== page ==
Mary stood crying outside the tomb. While she was still crying, she bent over and looked in the tomb and saw two angels there dressed in white, sitting where the body of Jesus had been, one at the head and the other at the feet. “Woman, why are you crying?” they asked her. She answered, “They have taken my Lord away, and I do not know where they have put him!” 

Then she turned around and saw Jesus standing there, but she did not know that it was Jesus. “Woman, why are you crying?” Jesus asked her. “Who is it that you are looking for?” She thought he was the gardener, so she said to him, “If you took him away, sir, tell me where you have put him, and I will go and get him.” Jesus said to her, “Mary!” She turned toward him and said in Hebrew, “Rabboni!” (This means “Teacher.”) (John 20:11-16)

On the foregoing, it can be conclusively asserted that the appended “verse(s)” does not fit snugly to the flow of the chapter (Mark 16) and therefore it incurs sufficient proofs of its human production. No surprise, gospel manuscript authority D.C. Parker notes as follows:

“It has been pointed out that verse 9 sits very uneasily with verses 1-8. There is no resumption of the theme of fear and silence in verse 8, and Mary Magdalene is introduced afresh in verse 9, as though she were not already on stage.” (D.C.Parker, The Living Text of the Gospels (1997), p.138)]

The very fact that verse 9 sits “very uneasily” with verses 1-8 alludes that it has been extrapolated. This extrapolation also paved the path for the gospels to be written in the future; as such none of the younger gospels committed the mistake of not providing eyewitness accounts of Jesus’ (peace be upon him) resurrection! (Don’t we learn from our past mistakes?)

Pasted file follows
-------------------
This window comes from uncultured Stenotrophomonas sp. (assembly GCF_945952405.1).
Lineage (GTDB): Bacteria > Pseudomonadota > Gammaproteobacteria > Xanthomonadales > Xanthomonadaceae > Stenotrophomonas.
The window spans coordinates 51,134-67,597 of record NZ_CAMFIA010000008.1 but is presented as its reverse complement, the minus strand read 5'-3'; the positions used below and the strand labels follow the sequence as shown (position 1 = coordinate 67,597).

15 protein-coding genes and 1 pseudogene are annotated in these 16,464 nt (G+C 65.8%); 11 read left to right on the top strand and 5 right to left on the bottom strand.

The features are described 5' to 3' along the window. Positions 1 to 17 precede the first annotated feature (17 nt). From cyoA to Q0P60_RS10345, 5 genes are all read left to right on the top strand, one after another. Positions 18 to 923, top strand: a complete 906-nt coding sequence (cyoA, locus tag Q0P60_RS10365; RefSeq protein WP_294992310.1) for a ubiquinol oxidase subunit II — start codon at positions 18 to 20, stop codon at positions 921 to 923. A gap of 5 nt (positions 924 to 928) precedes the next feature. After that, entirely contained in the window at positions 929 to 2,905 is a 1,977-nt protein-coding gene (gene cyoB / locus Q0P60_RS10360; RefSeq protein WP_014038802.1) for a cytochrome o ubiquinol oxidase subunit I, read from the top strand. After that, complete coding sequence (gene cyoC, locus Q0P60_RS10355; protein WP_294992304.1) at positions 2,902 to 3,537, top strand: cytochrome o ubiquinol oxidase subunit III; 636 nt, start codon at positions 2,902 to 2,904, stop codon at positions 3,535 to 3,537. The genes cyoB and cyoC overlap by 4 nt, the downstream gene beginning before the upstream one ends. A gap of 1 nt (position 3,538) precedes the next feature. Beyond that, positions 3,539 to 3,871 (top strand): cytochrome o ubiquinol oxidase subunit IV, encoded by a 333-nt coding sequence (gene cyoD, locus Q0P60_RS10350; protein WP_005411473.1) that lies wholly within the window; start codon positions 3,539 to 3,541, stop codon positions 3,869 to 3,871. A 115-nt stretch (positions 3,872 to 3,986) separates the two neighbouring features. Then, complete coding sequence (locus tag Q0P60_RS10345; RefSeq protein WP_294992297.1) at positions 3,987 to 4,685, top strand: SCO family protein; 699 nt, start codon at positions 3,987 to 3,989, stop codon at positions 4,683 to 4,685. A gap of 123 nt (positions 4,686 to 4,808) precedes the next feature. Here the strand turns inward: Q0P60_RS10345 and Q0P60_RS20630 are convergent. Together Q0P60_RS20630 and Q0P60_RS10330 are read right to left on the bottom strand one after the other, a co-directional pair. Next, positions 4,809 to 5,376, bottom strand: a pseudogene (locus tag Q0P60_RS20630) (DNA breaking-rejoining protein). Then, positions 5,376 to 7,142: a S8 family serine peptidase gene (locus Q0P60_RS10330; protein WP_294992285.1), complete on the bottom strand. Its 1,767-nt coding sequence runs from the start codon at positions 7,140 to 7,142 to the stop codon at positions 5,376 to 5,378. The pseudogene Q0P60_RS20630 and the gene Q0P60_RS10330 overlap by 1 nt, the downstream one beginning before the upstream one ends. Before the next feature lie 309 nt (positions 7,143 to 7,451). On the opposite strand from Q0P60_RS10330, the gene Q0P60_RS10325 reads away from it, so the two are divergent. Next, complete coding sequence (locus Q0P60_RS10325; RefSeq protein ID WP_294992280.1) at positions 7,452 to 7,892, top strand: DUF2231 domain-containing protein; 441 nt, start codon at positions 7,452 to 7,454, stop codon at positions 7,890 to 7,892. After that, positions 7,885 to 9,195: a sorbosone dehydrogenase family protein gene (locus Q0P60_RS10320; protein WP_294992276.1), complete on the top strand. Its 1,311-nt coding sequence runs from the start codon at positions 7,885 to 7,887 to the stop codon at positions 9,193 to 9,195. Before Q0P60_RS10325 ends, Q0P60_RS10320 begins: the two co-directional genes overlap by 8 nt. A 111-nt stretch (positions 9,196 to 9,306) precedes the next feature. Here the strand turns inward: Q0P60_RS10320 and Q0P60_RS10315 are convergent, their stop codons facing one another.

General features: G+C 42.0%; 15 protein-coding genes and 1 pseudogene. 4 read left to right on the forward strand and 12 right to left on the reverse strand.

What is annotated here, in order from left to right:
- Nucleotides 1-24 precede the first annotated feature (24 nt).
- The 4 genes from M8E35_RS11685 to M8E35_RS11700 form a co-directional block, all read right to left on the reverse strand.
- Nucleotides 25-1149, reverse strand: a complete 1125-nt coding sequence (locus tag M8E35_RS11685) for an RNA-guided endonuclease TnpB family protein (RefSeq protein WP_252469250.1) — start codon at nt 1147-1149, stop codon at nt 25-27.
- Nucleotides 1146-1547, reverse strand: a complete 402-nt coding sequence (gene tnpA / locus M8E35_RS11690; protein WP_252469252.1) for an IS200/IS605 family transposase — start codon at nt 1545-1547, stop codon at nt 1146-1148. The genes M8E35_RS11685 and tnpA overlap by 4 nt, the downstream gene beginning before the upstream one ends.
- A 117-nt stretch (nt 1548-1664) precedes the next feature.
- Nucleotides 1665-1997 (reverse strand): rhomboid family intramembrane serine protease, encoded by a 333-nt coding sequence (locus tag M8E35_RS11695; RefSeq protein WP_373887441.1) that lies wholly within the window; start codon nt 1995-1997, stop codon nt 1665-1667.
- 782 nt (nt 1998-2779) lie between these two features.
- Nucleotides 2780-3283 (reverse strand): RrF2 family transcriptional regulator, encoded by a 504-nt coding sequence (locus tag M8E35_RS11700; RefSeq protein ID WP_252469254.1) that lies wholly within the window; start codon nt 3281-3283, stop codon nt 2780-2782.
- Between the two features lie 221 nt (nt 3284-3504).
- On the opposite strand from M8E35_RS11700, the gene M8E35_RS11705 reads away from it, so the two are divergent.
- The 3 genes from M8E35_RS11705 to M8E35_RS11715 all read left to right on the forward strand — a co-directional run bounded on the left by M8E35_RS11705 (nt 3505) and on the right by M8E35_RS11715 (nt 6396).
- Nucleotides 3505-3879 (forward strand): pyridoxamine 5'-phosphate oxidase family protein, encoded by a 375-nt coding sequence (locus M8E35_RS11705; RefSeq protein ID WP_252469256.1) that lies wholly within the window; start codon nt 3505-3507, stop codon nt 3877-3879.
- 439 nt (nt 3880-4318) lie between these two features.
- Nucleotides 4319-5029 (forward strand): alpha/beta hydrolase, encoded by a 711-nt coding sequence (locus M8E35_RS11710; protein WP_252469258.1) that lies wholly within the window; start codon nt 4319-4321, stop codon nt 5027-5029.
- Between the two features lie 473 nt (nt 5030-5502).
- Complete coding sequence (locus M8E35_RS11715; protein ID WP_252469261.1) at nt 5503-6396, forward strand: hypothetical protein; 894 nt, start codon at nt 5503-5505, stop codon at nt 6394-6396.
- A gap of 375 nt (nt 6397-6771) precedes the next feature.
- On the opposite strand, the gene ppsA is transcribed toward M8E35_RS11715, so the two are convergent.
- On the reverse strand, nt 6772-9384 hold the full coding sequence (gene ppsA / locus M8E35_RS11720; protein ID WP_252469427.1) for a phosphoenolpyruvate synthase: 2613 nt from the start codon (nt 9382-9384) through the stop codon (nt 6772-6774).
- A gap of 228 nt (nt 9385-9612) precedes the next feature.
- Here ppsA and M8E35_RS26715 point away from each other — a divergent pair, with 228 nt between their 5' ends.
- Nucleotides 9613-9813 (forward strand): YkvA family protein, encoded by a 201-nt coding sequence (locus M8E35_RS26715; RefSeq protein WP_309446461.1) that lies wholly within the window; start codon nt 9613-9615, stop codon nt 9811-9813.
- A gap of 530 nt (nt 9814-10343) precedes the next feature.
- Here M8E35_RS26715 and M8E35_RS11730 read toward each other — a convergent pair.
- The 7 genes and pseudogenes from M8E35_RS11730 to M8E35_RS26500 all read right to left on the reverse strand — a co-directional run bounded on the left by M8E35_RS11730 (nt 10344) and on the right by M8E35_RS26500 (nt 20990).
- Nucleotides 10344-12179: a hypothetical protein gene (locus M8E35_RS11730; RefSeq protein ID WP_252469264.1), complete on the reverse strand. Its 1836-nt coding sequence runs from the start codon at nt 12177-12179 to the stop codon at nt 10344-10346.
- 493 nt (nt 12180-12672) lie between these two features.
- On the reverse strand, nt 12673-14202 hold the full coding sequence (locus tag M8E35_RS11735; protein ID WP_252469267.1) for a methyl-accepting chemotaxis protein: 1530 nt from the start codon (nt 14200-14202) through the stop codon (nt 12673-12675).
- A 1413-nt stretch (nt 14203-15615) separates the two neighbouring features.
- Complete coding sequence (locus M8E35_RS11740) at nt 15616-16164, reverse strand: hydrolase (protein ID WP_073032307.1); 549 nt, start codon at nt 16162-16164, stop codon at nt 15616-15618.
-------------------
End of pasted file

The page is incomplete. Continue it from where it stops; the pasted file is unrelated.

But one important query still lingers why were the Bible redactors and compilers (corrupters?) so keen on adding the extraneous-verses of Jesus’ (peace be upon him) post-resurrection personal interaction with his disciples? Why was it not enough when verses 1 through 8 informed that Jesus (peace be upon him) was raised?  The answer of this query takes us to the next analysis of the next objective.

𝐎𝐛𝐣𝐞𝐜𝐭𝐢𝐯𝐞 𝟐: 𝐓𝐨 𝐟𝐮𝐫𝐭𝐡𝐞𝐫 𝐜𝐨𝐫𝐫𝐨𝐛𝐨𝐫𝐚𝐭𝐞 𝐭𝐡𝐚𝐭 𝐉𝐞𝐬𝐮𝐬 (𝐩𝐞𝐚𝐜𝐞 𝐛𝐞 𝐮𝐩𝐨𝐧 𝐡𝐢𝐦) 𝐰𝐚𝐬 𝐫𝐚𝐢𝐬𝐞𝐝

As already mentioned, verses 1 through 8 did inform under God’s “inspiration” that Jesus (peace be upon him) had been (allegedly) resurrected yet there was a need for further corroboration of the resurrection phenomenon. This was so because the believing disciples of Jesus (peace be upon him) were in no mood to believe the resurrection news of Jesus (peace be upon him) from their own colleagues, vicariously:

He is not here; he has been raised. Remember what he said to you while he was in Galilee: ‘The Son of Man must be handed over to sinners, be crucified, and three days later rise to life.’ “Then the women remembered his words, returned from the tomb, and told all these things to the eleven disciples and all the rest.

The women were Mary Magdalene, Joanna, and Mary the mother of James; they and the other women with them told these things to the apostles. But the apostles thought that what the women said was NONSENSE, and they did not believe them. But Peter got up and ran to the tomb; he bent down and saw the grave cloths but nothing else. Then he went back home amazed at what had happened. (Luke 24:6-12)

They returned and told the others, but these would not believe it. (Luke 16:13)

The disbelief of the disciples led Jesus (peace be upon him) to scold them:

Last, of all, Jesus appeared to the eleven disciples as they were eating. He scolded them, because they did not have faith and because they were too stubborn to believe those who had seen him alive. He said to them, “Go throughout the whole world and preach the gospel to all people.  (Mark 16: 14-15)